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Fostering Our Children

by and on August 05, 2019 5:00 AM

We all know how traumatic it can be for a child to switch to a new school. New kids, new teachers and a new atmosphere can be difficult to navigate for any young person. For kids in foster care, already going through a difficult time, the additional stress of navigating yet another unknown in their lives can weigh heavily on them, compounding existing anxiety and complicating their trauma.

That is one of the reasons why the county tries to keep kids from Centre County in the region’s foster care system, so their relationships with friends, teachers and others who have acted as positive support structures can remain a constant in their lives, said Julie Heverly, foster home recruiter for Family Intervention Crisis Services of Bellefonte. Having that sense of familiarly can help provide comfort during a very difficult time. Any kind of positive commonality can help put kids at ease.

Distance can also hinder the process of reuniting a family, if the potential exists, as time in counseling together is a major factor in making this transition healthy and successful.

The problem is that there are not enough foster care families in Centre County to help those kids who need it, especially for groups of siblings that they try to keep together, said Heverly. Some youth end up having to leave the county, far away from their school, friends and family, and start over.

This past year Children and Youth Services has seen higher numbers of kids needing foster care.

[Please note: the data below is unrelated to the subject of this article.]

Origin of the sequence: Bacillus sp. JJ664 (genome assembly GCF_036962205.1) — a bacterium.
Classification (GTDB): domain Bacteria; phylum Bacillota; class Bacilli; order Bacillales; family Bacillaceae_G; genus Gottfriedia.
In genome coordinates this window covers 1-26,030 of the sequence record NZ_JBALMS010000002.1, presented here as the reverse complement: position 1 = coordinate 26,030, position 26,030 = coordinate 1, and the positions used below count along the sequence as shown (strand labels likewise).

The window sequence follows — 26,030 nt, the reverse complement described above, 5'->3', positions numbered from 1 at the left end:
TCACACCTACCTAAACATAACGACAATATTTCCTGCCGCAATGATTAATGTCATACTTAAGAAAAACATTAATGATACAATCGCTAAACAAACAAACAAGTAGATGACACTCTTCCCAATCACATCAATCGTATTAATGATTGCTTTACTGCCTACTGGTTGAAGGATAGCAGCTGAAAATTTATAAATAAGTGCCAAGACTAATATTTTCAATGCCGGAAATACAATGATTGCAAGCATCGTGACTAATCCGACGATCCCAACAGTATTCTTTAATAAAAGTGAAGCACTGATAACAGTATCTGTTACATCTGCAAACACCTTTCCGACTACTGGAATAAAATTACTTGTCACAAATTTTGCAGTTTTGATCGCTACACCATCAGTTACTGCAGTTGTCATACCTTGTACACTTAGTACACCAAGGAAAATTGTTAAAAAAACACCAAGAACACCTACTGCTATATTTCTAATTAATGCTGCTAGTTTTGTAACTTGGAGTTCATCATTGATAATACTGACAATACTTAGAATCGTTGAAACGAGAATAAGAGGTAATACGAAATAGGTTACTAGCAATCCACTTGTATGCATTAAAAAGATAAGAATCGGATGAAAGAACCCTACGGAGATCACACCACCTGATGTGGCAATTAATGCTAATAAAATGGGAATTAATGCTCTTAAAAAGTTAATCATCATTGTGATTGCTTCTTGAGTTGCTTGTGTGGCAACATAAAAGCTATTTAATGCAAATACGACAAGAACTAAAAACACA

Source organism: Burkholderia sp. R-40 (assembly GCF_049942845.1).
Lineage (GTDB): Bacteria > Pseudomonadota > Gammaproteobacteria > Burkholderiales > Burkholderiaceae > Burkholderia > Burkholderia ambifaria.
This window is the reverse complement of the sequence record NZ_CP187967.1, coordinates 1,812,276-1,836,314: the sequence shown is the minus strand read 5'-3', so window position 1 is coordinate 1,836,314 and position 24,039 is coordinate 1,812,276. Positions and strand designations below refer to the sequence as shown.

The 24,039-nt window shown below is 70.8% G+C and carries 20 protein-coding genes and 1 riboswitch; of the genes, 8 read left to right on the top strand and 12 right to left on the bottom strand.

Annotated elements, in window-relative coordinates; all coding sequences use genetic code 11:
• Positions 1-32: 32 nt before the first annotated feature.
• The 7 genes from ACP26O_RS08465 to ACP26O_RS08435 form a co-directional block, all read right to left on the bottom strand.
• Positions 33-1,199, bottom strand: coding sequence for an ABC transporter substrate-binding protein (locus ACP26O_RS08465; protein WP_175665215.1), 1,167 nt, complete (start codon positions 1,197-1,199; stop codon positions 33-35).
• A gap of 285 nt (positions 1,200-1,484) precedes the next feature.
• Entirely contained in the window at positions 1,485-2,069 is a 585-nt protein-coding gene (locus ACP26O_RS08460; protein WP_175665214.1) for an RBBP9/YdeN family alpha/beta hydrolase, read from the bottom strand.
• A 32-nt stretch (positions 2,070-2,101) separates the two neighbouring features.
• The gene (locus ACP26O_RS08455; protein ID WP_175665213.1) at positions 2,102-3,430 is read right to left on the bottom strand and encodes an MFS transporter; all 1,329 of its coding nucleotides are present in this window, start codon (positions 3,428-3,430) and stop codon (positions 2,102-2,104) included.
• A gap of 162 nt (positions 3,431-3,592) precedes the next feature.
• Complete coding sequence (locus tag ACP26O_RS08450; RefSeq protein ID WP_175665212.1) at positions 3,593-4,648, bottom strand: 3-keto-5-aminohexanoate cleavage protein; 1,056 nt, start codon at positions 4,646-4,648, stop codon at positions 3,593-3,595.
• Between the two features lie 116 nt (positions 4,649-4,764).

Currently, 77 Centre County youth are living with foster families after being removed from their homes because of neglect or abuse, said Robin Cain, foster care specialist for CYS. This is trending higher from the past two years which saw numbers in the 50s and 60s.

“We have seen a spike recently, and that is because we have seen some sibling groups come into care recently and that makes our numbers spike,” said Cain.

She said there are 68 licensed Centre County CYS foster care homes in the county, but only eight of those are available at a given time — and half of those homes are only able to take a kid for night or two in an emergency.

“That leaves four families that could take a child longer term, and that could be providing care for them for a few weeks or a few months or if reunifications is not successful, possibly forever,” said Cain. “There are never enough homes for our foster kids.”

And to make things more difficult, most of the homes in Centre County are only available for kids aged zero to five years. This leads to too many kids placed in either foster care homes or facilities outside of the area. Uprooting them and making any kind of potential reunification with their family is difficult.